You live in a place where it rarely -- but occasionally -- snows. Where do you keep the snow brush for your car windows?
a) inside the car
b) inside the trunk
c) inside the house
d) who the hell knows, I'm never going to need it anyway
That picture's from about an hour ago -- it's come down considerably more since then, and things are pretty messy. I ventured out, without any reason except that I'm stir crazy spending 20 hours a day in the house. But cars are sliding, the roads are dangerous, and places are starting to close up. A few years ago I would have shrieked "it's just a little snow! This would be nothing in Colorado!" but now shutting down seems like the smart option. Atlanta's not prepared for snow, much as Colorado isn't prepared for a tidal wave, and it's scary out there. Seeing a pickup truck with a "Southern by the Grace of God" bumper sticker skidding in front of you makes staying home appealing.
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I went to another hockey game last night -- second in a week, and add in a Cirque du Soleil performance and I'm starting to rejoin the world of the living. Last night's game was a corker -- a comeback performance, rowdy fans (and a lot of Hurricanes fans in the house, making it more fun), and some great hockey. It's not exactly news but Ilya Kovalchuk is one hell of a player -- and they better do everything they can to keep him next year. Without Kovy, the Thrashers are an AHL team.
Also: Rich Peverley, who I freely admit I never heard of before last week, has scored ten goals this season -- three in the two games I've seen. He's not Czech, but he's close to getting the PPA seal of approval.
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#22 -- "Illyria Reborn" by Dymphna Cusack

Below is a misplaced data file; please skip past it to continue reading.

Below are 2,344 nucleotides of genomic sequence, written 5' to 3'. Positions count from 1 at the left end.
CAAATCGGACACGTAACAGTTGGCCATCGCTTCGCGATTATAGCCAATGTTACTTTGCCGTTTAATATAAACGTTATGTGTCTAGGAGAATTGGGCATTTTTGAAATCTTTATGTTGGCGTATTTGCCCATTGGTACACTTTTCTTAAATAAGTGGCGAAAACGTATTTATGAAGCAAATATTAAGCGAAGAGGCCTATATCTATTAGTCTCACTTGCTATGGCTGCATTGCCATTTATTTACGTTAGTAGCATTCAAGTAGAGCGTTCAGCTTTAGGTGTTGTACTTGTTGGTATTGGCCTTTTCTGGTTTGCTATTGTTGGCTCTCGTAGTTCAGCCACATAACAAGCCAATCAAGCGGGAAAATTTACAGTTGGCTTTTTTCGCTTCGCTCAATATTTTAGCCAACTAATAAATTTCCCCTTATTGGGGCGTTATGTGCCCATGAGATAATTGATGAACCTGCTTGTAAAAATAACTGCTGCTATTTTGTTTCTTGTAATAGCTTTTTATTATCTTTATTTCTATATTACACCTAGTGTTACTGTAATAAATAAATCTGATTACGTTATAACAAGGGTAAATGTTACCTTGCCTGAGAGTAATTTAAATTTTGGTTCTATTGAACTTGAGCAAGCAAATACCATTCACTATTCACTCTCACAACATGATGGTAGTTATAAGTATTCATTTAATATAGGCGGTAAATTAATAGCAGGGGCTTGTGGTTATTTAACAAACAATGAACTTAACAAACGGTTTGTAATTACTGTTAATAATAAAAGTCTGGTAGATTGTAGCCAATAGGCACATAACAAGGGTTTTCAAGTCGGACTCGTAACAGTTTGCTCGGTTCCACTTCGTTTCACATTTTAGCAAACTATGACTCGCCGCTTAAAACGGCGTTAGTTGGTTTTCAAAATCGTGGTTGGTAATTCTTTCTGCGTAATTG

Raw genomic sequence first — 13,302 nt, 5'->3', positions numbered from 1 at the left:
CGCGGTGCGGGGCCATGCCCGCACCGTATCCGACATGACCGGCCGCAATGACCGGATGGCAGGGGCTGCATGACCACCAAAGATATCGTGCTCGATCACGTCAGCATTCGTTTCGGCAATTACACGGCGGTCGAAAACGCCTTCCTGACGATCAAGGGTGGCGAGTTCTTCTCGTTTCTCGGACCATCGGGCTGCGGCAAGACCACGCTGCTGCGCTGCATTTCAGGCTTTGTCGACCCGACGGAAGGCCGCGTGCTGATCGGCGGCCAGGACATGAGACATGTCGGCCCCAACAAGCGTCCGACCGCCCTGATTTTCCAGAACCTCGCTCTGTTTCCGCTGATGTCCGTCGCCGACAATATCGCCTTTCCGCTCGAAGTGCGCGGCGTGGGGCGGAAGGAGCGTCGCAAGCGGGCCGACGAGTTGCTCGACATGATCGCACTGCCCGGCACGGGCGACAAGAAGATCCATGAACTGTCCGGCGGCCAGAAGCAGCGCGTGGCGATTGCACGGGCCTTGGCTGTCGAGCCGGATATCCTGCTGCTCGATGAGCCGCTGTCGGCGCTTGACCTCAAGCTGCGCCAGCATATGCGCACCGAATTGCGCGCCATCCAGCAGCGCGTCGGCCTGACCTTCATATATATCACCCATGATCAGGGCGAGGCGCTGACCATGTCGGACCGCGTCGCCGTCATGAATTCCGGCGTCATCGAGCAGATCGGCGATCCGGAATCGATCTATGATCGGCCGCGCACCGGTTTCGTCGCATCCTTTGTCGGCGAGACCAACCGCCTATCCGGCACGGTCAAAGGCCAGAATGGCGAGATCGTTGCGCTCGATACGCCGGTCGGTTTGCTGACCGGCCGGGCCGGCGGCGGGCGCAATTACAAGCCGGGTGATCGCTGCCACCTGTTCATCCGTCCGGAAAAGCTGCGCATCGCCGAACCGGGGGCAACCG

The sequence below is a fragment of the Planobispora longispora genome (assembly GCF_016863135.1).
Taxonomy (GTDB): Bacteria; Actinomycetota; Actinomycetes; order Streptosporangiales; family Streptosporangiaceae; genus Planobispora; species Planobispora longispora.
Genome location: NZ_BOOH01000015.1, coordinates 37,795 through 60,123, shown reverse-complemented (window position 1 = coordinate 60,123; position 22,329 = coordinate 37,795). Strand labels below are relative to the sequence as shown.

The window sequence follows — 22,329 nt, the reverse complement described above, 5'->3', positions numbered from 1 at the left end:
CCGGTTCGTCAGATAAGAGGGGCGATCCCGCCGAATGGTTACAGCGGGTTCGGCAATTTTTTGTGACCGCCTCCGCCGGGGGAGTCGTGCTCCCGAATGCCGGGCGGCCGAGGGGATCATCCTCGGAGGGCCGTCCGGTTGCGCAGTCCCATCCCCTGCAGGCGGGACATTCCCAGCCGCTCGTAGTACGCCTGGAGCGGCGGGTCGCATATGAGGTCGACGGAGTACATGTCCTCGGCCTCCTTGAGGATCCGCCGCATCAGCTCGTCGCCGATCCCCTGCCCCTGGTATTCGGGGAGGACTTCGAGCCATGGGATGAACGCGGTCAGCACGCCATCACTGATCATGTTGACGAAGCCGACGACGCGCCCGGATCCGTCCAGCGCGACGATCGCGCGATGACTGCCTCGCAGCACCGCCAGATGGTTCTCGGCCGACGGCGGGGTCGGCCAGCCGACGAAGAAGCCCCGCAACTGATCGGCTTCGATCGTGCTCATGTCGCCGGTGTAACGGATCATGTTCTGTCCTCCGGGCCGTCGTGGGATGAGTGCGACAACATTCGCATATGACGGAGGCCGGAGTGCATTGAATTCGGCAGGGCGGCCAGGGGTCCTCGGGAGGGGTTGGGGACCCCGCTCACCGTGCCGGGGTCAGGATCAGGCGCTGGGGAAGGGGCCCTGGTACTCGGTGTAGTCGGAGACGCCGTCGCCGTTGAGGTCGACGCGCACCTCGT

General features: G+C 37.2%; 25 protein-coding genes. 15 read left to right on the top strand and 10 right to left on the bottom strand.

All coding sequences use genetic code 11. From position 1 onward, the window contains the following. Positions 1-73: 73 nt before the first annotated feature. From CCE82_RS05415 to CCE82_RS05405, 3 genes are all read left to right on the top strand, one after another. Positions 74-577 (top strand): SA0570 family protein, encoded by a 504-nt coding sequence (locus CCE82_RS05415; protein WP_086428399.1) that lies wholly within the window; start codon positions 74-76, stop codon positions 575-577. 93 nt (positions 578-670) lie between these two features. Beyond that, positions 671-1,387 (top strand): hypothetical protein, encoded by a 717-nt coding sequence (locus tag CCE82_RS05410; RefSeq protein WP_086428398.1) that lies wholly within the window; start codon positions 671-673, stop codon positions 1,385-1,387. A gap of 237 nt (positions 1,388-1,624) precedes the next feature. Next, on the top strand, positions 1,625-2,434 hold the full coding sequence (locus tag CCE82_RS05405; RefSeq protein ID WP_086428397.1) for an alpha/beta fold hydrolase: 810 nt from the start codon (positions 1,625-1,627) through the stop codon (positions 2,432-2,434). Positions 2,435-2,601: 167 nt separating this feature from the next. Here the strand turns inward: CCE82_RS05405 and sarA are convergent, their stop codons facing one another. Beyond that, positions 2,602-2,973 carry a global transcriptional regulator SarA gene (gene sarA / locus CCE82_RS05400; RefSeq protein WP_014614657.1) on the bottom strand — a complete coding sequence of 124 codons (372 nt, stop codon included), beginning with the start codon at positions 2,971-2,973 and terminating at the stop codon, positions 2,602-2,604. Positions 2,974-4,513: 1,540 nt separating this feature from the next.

After I returned from my Albania trip a few years ago, I went nuts and bought every out-of-print book about the place that I could find. They've mostly gone unread, because there's only so much you can read about Albania before it gets a bit repetitive. So I just got to this one now.
It's an interesting period piece from the mid-1960s, with some unintentional laughs. Cusack, as far as I can tell, was pretty sympathetic toward the Soviet Union and its followers -- and this travelogue has a certain rose-tinted glasses feel to it. Communism (the word never appears -- nor does the name Enver Hoxha) has brought fantastic things to Albania and made it a modern, forward-leaning country! Now, some of that is undoubtedly true -- I don't know if her statistics on improved literacy and electricity are exactly correct, but I imagine that the general message is fairly accurate. But the Albanian regime was one of the more repressive Communist governments (though at this point, it may not have been as bad as it would be), but there's nary a hint of that throughout. Everyone's happy as hell.
One really odd note: this book was written in 1966. Cusack's trip occurred sometime before then; the dust jacket says 1964, but I think it was actually 1960. In 1960, Albania split with the Warsaw Pact. But that's never mentioned, six years later. Just lots of examples of grand Soviet-Albanian cooperation and how the USSR is helping Albania progress.
It's an interesting book, and gives a rare look at what the country was like in the Communist years (I've read plenty about pre- and post-Communism, but not much during). But it leaves a lot out, too. And in any case, probably no one else is gonna read this unless they're as Albani-crazy as I am.